A Free-Market Energy Blog


Posts from December 0

A Re-Look at ‘The Bet’ (Simon, Ehrlich, and Paul Sabin)

By Pierre Desrochers -- April 5, 2017

“Sadly, in Paul Sabin’s account, the main villain turns out to be the morally upstanding Simon who, fifteen years after his death, is blamed for creating policy logjams and fueling uncivil discourse. In the meantime, Paul Ehrlich keeps issuing ‘important warnings’ such as a recent prediction that humans might soon have to resort to cannibalism to survive the ecological apocalypse.”

The background and story of the famous bet between catastrophist biologist Paul R. Ehrlich and optimist economist Julian L. Simon was first told in some detail over twenty-five years ago by journalist John Tierney in the pages of the New York Times Magazine. The bet, ostensibly on the future prices of five commercially important metals – copper, chromium, nickel, tin, and tungsten – provided a platform upon which two opposing worldviews, that of Ehrlich’s depletionist catastrophism and Julian’s optimistic resourceship, confronted each other.…

Fossil Fuel Divestment: Futile, Misguided, Morally Questionable

By Pierre Desrochers -- July 25, 2016

“The divestment activists’ rhetoric and policy prescriptions are morally questionable because they imply no sacrifices on the part of consumers and will hurt primarily poor people, futile because achieving their goals will have no impact on the value of corporate stocks and the production of carbon fuels, and misguided because drastically curtailing their use in the absence of better alternatives will harm both human society and the environment.”

“As a direct result of greater use of carbon fuels, in the last two centuries every indicator of human well-being–from overall number, life expectancy, income per capita, hunger and infant mortality to child labor and education–has improved, very often dramatically.”

By 2015, students and faculty at more than 1,000 college and university campuses across the world (including nearly 30 in Canada) had pressured academic trustees and administrators to divest their institutions’ endowment holdings in publicly held fossil fuel companies (i.e.,…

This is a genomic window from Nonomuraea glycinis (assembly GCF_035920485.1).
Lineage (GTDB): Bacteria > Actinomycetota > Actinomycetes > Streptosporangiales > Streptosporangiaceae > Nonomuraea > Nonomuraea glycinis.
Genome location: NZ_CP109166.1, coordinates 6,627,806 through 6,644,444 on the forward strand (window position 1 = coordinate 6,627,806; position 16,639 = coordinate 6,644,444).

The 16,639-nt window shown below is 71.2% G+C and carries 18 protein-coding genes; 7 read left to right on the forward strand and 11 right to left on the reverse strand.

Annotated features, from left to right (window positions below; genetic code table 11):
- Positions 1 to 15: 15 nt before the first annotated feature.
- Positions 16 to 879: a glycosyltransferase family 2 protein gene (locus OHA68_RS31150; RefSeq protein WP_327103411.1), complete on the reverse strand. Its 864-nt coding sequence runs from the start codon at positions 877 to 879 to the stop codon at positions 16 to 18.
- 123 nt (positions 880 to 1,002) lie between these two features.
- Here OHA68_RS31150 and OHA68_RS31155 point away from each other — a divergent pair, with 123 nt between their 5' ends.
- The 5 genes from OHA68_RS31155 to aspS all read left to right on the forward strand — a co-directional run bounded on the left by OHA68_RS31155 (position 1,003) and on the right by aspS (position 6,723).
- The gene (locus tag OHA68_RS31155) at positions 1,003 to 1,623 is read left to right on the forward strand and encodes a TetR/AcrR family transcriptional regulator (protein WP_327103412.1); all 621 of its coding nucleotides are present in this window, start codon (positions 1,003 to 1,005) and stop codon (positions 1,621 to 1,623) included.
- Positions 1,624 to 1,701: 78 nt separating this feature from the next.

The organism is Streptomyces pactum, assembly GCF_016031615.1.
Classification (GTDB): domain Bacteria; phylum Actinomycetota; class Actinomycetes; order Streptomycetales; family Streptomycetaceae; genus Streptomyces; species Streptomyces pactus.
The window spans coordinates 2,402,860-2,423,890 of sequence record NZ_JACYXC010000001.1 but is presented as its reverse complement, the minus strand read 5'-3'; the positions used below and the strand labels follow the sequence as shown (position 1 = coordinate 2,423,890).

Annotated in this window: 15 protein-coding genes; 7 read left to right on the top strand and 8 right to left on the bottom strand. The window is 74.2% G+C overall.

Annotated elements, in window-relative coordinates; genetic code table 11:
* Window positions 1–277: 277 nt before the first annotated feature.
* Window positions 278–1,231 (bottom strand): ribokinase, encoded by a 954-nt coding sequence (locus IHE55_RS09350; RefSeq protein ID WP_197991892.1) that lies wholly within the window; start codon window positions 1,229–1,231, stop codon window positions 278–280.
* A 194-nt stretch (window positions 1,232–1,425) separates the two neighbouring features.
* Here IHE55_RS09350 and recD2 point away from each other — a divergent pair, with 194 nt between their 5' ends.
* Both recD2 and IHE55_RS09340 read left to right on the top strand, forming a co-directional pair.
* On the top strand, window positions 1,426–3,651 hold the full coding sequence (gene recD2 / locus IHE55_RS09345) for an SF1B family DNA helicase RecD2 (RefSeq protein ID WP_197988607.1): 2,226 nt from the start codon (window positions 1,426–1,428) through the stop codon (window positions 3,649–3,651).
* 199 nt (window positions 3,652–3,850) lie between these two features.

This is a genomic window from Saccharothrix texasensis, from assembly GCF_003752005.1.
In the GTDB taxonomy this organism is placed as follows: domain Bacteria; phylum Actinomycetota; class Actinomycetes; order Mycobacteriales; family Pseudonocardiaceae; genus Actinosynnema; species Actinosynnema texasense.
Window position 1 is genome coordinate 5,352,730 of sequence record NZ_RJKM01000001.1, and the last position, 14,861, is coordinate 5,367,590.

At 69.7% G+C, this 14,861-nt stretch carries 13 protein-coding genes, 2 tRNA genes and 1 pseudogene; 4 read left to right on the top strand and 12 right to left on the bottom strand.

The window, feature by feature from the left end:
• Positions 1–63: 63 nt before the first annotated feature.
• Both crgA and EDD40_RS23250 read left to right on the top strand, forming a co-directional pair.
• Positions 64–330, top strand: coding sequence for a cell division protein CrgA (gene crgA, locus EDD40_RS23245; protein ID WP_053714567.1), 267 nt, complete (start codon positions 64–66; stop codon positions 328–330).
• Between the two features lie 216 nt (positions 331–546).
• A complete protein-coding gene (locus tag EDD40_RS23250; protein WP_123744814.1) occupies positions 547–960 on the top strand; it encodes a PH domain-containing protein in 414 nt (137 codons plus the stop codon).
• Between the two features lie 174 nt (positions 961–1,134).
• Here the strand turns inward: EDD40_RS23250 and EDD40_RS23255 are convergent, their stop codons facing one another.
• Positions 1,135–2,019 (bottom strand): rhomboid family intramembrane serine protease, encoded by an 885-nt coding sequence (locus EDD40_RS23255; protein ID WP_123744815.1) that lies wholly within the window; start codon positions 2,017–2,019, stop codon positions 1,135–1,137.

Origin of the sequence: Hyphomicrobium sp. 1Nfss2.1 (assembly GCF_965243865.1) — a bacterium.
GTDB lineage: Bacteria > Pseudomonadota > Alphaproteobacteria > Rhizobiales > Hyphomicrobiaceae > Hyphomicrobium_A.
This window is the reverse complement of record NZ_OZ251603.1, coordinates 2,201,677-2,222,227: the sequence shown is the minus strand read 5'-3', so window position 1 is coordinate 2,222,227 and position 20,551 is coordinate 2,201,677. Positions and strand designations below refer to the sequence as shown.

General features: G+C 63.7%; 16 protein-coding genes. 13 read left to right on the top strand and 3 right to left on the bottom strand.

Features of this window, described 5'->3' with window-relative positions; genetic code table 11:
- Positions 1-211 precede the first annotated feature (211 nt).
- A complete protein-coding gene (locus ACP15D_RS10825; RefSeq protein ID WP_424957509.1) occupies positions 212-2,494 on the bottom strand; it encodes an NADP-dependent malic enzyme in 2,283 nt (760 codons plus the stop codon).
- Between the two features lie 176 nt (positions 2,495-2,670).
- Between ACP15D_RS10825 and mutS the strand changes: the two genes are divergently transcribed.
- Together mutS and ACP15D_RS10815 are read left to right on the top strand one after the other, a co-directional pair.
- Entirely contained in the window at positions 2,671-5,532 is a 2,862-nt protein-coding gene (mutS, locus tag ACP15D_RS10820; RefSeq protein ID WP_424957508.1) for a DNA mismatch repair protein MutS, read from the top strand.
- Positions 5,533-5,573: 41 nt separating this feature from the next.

‘Energy Independence’: The Good, the Bad, the Ugly

By Pierre Desrochers -- June 12, 2014

“Unfortunately, at the first sign of political and economic trouble most people are spontaneously inclined to put the brakes on international trade and to increase local production of critical things such as food and energy. This stance often has dire consequences.”

As some apparently inexplicable behaviour illustrates (say, being a die-hard fan of the Chicago Cubs), humans are profoundly territorial creatures. According to evolutionary psychologists, this is because for approximately 90% of their time on this planet, modern humans belonged to small groups that were constantly fighting each other over the possession of land and resources. Deep down, most people’s behaviour is not all that different from that observed on Animal Planet’s Meerkat Manor

Peace and Open Trade

As recent events in the Ukraine remind us, sometimes the other tribe is still out there to get us.…

Beyond Locavorism: Food Diversity for Food Security (carbon-fuel transport remains essential)

By Pierre Desrochers -- February 22, 2013

Debating Locavores: Food to Energy to Smart Action (response to critics)

By Pierre Desrochers -- August 10, 2012

Food Miles: The Local Food Activists’ Dilemma (a global warming inconvenient truth)

By Pierre Desrochers -- October 15, 2010